About an hour into this fifth and final film of The Twilight Saga, director Bill Condon, screenwriter Melissa Rosenberg, and (most importantly) producer Stephanie Meyer have an epiphany that is about three and a half movies overdue. There are no more undecided voters. There are no more converts to be won. They could make another five movies and those who scorn the series and ridicule its fans will line up to scorn and ridicule each successive iteration. Faced with that realization they do the only sensible thing they can do; they stop trying to expand the franchise's circle of fans and start playing to the base they already have.
Giving the base what it wants means, among other things, a more active and participatory Bella. Kristen Stewart may or may not be the most accomplished of the three lead actors—I certainly think she is—but Bella is unquestionably the most interesting of the principle characters simply by virtue of being the only one who is not static. Where Part I of Breaking Dawn's 2-part finale relegated Bella to sitting on a couch and being pregnant, Part II opens with Bella unleashed. She is in many ways as powerful as Edward, she has powers that are indispensable in a final battle with the Volturi (a coven of vampires out to destroy the Cullens), and she is acting as mother to protect her newborn child.
Playing to the base also means remembering, a bit late but not quite too late, that Twilight is supposed to be, first and foremost, a love story. Breaking Dawn—Part 2 manages to have its cake and eat it at the same time by deviating from the book in order to include a big, CGI battle scene but managing to do it in such a way so that the battle is neither the climax nor the violation of the books' core that fans watching the trailer might have feared it would be. The ratio of fighting to conversation is still too high, but the film does not abandon the latter altogether, and it manages to have a few nice character moments in between those building up for war.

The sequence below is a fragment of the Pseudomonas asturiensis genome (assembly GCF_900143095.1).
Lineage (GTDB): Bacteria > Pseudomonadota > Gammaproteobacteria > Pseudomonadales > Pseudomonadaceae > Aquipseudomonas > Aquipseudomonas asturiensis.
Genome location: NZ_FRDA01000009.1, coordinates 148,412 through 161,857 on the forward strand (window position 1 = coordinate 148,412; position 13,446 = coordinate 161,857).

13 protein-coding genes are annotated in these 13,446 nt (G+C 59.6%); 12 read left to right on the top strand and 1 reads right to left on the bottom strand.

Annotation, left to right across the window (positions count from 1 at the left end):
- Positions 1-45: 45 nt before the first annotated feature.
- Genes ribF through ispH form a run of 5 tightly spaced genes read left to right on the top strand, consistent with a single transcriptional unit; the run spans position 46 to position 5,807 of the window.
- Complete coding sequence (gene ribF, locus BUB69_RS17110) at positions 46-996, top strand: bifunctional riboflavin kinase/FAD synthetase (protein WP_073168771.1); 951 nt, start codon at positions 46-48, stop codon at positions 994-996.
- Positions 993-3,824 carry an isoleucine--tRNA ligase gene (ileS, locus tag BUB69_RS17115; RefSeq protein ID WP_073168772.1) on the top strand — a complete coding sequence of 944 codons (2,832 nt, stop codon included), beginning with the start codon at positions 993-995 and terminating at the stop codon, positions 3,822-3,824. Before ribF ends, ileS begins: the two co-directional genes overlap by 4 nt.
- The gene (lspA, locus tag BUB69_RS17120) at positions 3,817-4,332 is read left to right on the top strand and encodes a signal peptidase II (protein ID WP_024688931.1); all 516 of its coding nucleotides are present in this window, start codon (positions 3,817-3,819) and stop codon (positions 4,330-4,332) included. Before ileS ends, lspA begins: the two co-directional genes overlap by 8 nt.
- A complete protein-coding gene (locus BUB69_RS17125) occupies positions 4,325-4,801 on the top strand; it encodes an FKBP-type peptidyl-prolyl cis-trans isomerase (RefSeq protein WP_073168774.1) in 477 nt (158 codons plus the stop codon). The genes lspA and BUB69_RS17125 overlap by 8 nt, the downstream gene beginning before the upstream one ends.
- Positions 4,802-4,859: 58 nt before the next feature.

Breaking Dawn—Part 2 still evidences many of the weakness that have plagued the franchise throughout, the chief being a mode of storytelling that tends to tell rather than show. Nearly a dozen characters are either newly introduced or reconvened, leading to lots of expository speeches about who has what power and why each character is fighting on which side. For those completely or mostly ignorant of the books, the last film is probably the most accessible simply by virtue of the fact the motivations of mother and father trying to protect their child is easily comprehensible and allows viewers who might otherwise need a score card to tell the players apart to easily separate the good vampires from the bad vampires. Even so, it takes the film a bit too long to realize that almost all of its set up is superfluous. The Twilight saga has never particularly excelled at world building—it has some big ideas but it almost always explores those ideas through character interactions rather than plot developments.